Improving fit of data to sum of cosines model

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I am trying to use fitnlm to fit a potential energy versus dihedral rotation angle dataset. The fit is rather poor. My guess is that this is due to the solver thinking that it is close to a solution due to the very small SSE when really it is quite far from a solution because the peaks in the data are so miniscule. I have tried specifying TolFun and TolX via statset as options for fitnlm, but the fit remains poor as shown below.
>> opts = statset('Display','iter','TolFun',1e-20,'TolX',1e-20);
>> mdl = fitnlm(dihedral,energy2,expr,ks,'options',opts)
Norm of Norm of
Iteration SSE Gradient Step
-----------------------------------------------------------
0 2.37101e+07
1 18739 539.542 737.749
2 3.1713 5.35842 132.581
3 0.000750361 0.00704237 1.77563
4 0.000744824 8.02138e-07 0.00234913
5 0.000744824 3.01561e-06 7.92359e-07
6 0.000744824 5.24565e-07 1.49189e-07
7 0.000744824 1.03256e-07 5.7797e-07
8 0.000744824 1.20236e-06 5.45475e-09
9 0.000744824 1.57206e-06 9.88352e-12
10 0.000744824 1.11136e-06 1.39401e-14
Iterations terminated: relative change in SSE less than OPTIONS.TolFun
mdl =
Nonlinear regression model:
y ~ ks1 + (1/2)*(ks2*(1 + cos(dihedral)) + (1/2)*ks3*(1 - cos(2*dihedral)) + (1/2)*ks4*(1 + cos(3*dihedral)) + (1/2)*ks5*(1 - cos(4*dihedral)))
Estimated Coefficients:
Estimate SE tStat pValue
___________ _________ ___________ ___________
ks1 -800.51 0.0025226 -3.1733e+05 1.5132e-153
ks2 0.0001656 0.0023234 0.071275 0.94362
ks3 0.00074661 0.004499 0.16595 0.86924
ks4 -0.00094231 0.0045123 -0.20883 0.8359
ks5 -0.00069346 0.0045822 -0.15134 0.88066
Number of observations: 37, Error degrees of freedom: 32
Root Mean Squared Error: 0.00482
R-Squared: 0.00333, Adjusted R-Squared -0.121
F-statistic vs. constant model: 0.0268, p-value = 0.999
Any help in how I can refine this fit would be appreciated.
The attached workspace contains the dihedral vs energy data (dihedral = X, energy2 = Y), the expression to be fit to (expr), and the starting guess vector needed for fitnlm (i.e. beta0 = ks). An example of a failed model (mdl) and options for fitnlm (opts) is also included.
Update
I have an answer below, but I would still like to learn what I'm doing wrong with fitnlm -- if anybody has insights, would be appreciated.

Accepted Answer

Mathieu NOE
Mathieu NOE on 25 Aug 2022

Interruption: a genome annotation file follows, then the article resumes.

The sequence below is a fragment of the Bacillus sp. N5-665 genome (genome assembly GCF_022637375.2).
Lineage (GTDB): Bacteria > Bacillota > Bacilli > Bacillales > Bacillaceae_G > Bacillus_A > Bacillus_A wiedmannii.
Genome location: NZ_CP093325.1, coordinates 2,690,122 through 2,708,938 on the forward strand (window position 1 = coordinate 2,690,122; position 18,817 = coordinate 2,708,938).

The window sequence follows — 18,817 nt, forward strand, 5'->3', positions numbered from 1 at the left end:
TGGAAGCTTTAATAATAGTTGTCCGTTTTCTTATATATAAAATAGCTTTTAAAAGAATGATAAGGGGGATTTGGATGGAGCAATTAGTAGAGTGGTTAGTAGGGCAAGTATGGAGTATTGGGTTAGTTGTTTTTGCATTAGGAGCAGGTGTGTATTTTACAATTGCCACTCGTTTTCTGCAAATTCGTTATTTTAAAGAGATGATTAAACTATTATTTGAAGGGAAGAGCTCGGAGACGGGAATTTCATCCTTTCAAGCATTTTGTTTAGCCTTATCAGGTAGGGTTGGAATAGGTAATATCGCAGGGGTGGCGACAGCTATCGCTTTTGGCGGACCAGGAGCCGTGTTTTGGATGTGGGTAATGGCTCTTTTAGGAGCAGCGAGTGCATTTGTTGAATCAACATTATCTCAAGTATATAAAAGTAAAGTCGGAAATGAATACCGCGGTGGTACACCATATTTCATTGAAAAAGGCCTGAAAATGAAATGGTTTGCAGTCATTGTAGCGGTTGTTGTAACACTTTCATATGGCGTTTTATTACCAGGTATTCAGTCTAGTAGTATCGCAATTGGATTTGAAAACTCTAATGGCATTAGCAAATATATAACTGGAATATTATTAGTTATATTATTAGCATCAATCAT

hello
some findings that may interest you ...
as I don't have the Curve Fitting Toolbox , this work has been done with the poor's man solution (with fminsearch)
so my findings :
  1. the x data needed to be shifted so that the y minimum is relocated at x = 0 , otherwise the model provided cannot give any good fit. Simply look at the formula : the first (and dominant) harmonic is (1/2)*(ks2*(1+cos(x)) , so to have y = ks1 + (1/2)*(ks2*(1+cos(2*pi*f*x)) minimal (upper harmonics neglected here) , it requires ks2 to be negative and x be 0.
  2. the "frequency" in the cos(x) terms is incorrect as the data show a periodicity of 180 (degrees ?) so we have to modify the model and introduce that angular period : therefore cos(x) is modified into cos(2*pi*f*x) and idem for the upper harmonics
  3. at the end we can get a reasonnable good fit as shown below
  4. you can probably use these info's for your own code
load('Workspace_dihedral_vs_energy_fitting.mat');
x = dihedral;
y = energy2;
%% important !!
x = x - 42; % needed to shift x data to center the y minimum at x = 0 and make the fitting work !
%% curve fit using fminsearch
f_est = 1/180; % angular frequency
[y_fit,sol] = myfit(x,y,f_est); % NB : sol contains best estimates of ks1,ks2,ks3,ks4,ks5,f
Rsquared = my_Rsquared_coeff(y,y_fit); % correlation coefficient
figure(1)
plot(x,y, 'b .-',x, y_fit, 'r-', 'MarkerSize', 15)
title(['Model Fit : R² = ' num2str(Rsquared)], 'FontSize', 15)
xlabel('dihedral', 'FontSize', 14)
ylabel('energy²', 'FontSize', 14)
%%%%%%%%%%%%%%%%%%%%%%%%%%%%%%%%%%%%%%%%%%%%%%%%
function [y_fit,sol] = myfit(x,y,f_est)
% Nonlinear regression model:
% y = ks1 + (1/2)*(ks2*(1 + cos(dihedral)) + (1/2)*ks3*(1 - cos(2*dihedral)) + (1/2)*ks4*(1 + cos(3*dihedral)) + (1/2)*ks5*(1 - cos(4*dihedral)))
func = @(ks1,ks2,ks3,ks4,ks5,f,x) ks1 + (1/2)*(ks2*(1+cos(2*pi*f*x)) + (1/2)*ks3*(1-cos(2*pi*f*2*x)) + (1/2)*ks4*(1+cos(2*pi*f*3*x)) + (1/2)*ks5*(1-cos(2*pi*f*4*x)));
obj_fun = @(params) norm(func(params(1), params(2), params(3), params(4), params(5), params(6),x)-y);
sol = fminsearch(obj_fun, [mean(y),0,0,0,0,f_est]); % to be updatd
a_sol = sol(1);
b_sol = sol(2);
c_sol = sol(3);
d_sol = sol(4);
e_sol = sol(5);
f_sol = sol(6);
y_fit = func(a_sol, b_sol, c_sol, d_sol, e_sol, f_sol,x);
end
function Rsquared = my_Rsquared_coeff(data,data_fit)
% R2 correlation coefficient computation
% The total sum of squares
sum_of_squares = sum((data-mean(data)).^2);
% The sum of squares of residuals, also called the residual sum of squares:
sum_of_squares_of_residuals = sum((data-data_fit).^2);
% definition of the coefficient of correlation is
Rsquared = 1 - sum_of_squares_of_residuals/sum_of_squares;
end
  1 Comment
Marcus
Marcus on 26 Aug 2022
Thanks for your help on this. The data should have already been symmetric about 0 -- I'm not sure what I did when I made the array. Your approach definitely works (thanks!), although I'm still curious how to make it work with fitnlm if anyone else wants to post an answer addressing the problem that way.

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More Answers (1)

Alan Stevens
Alan Stevens on 25 Aug 2022
Try changing the dihedral angles to radians (or change cos to cosd in expr).
  3 Comments
Alan Stevens
Alan Stevens on 27 Aug 2022
No, I'm afraid I don't have the Staistics and machine learning toolbox.

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